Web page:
I’m glad I was standing in my local Barnes & Nobel a few years ago when Patty Griffin’s 1000 Kisses came on over the store’s speakers. Mesmerized by the voice, I wandered through the music section until I had listened to a majority of the album. Needless to say, I took it home and have been a fan ever since.
Griffin has a new album out entitled Downtown Church, and it is a winner in so many ways. Beginning with the wonderful old tune House of Gold all the way through to the beautiful hymn All Creatures of Our God and King, there isn’t a false note here. Wade in the Water with Regina McCrary – the daughter of the founder of the Fairfield Four and “gospel royalty” to quote Griffin – really rocks. Never Grow Old with Buddy Miller is beautiful, simple and meditative. Griffin sang both songs and more on a terrific live stream tonight on her Facebook home page and you can catch the latter in a video below. Every song on the album rings true and it is worth the price of purchase (or download).
The other winning part of this album is where it was recorded: Downtown Presbyterian Church in Nashville, Tennessee. Designed by the famous nineteenth-century architect William Strickland (also the architect of the Tennessee State Capitol and the Second Bank of the United States in Philadelphia) this is a masterpiece of the Egyptian Revival style.
I was honored to speak at Downtown Presbyterian in 2001 on the 150th anniversary of this wonderful place. I spoke again from the pulpit a few years later at a national heritage areas conference. And just this past October, I joined about 1,500 colleagues at the National Preservation Conference in that magnificent space and listened to Congressman John Lewis give a riveting speech about the civil rights era of the 1950s and 1960s, ending with a call for a new Civil Rights Heritage Trail to help us remember those special places from our past. Downtown Presbyterian is the kind of space that brings out the best in all of us.
This place has a personal connection as well and I told the story when I spoke on the 150th anniversary. Here’s how it goes:
I’m delighted to be here today because one of your founders – the Rev. Gideon Blackburn – is a relative of mine. My great-grandfather seven times back was a man by the name of Benjamin Blackburn. “Benjamin and Mary Blackburn had six sons and six daughters. One of those sons was John Blackburn, my great, great, great, great, great, great grandfather. Another son was Robert Blackburn – Gideon Blackburn’s father. I think that makes him something of a great uncle six or seven times back – but I’ll claim him in any event.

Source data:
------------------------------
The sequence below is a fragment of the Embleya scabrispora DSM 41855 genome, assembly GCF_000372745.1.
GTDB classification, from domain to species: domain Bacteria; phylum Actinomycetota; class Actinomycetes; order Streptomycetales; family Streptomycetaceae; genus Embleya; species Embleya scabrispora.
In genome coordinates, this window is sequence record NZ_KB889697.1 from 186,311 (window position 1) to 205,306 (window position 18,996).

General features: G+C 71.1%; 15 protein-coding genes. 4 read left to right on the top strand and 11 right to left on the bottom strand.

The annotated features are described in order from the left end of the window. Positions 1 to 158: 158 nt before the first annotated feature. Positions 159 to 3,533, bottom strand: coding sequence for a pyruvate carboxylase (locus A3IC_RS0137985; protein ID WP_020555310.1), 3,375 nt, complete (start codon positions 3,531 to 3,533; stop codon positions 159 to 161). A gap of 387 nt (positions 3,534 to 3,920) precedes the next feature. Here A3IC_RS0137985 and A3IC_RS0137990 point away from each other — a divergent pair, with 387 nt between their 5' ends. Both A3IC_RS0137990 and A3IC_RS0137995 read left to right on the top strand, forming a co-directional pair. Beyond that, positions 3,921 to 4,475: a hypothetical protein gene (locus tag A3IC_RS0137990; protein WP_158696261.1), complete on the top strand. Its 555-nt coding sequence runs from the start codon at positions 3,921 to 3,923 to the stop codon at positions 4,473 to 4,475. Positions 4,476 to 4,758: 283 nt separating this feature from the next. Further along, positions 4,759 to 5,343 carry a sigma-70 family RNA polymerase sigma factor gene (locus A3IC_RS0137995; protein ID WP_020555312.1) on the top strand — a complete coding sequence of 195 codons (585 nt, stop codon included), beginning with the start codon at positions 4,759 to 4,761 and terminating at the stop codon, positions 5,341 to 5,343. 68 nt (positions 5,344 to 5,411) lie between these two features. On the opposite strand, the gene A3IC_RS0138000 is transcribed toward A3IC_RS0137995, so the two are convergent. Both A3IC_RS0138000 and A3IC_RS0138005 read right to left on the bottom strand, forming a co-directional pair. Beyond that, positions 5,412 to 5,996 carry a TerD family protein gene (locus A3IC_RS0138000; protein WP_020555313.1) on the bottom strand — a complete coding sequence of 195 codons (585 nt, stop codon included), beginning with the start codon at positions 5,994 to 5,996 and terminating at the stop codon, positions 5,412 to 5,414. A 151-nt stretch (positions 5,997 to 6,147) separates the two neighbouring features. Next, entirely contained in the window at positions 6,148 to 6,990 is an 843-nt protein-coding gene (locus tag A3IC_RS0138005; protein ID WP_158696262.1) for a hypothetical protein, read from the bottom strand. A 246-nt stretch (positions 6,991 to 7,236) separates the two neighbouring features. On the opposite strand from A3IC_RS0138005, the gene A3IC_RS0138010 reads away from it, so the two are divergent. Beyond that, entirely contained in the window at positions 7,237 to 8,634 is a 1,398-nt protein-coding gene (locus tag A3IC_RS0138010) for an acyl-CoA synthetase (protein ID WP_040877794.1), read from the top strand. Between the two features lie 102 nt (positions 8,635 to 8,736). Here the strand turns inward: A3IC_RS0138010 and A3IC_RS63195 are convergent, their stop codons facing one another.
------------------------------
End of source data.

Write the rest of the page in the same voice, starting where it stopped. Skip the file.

Gideon Blackburn is listed on the tablets on the front of Downtown Presbyterian as being among the founders of the church in 1814. He was a native of Virginia (in fact, I use to live in the county seat of Augusta County, where he was born). Gideon Blackburn founded many churches from Alabama to Illinois, he served for a time as the president of Centre College, and in 1837 he deeded 16,000 acres of land in Carlinville, Illinois to the Trustees of what would become Blackburn College, which still exists today.
The Blackburn family history calls him one of the most eloquent orators of his generation. An old newspaper clipping in our family’s possession notes that ‘It was under the preaching of Gideon Blackburn that Andrew Jackson’s beloved Rachel was brought into the Presbyterian fold, a circumstance for which the pious mistress of the Hermitage never thereafter ceased to bless the Lord.’ I have a lot to live up to here today! And finally, we’ve found a quote that indicated that Gideon Blackburn generally preached for two hours or more. As one author put it, ‘He was wont to preach at great length.’ I’ll try to refrain from following in those family footsteps today.”
You’ll be happy to know that I got through my speech in less than two hours.
Downtown Church comes highly recommended. When you hear Patty Griffin sing We Shall All Be Reunited (as in this special concert version with Emmylou Harris and Shawn Colvin) think about how special places such as Downtown Presbyterian bring us together. This truly is a match made in heaven.
More to come…
Image by Steven Hyatt, Churches of the World Project via Downtown Presbyterian website.
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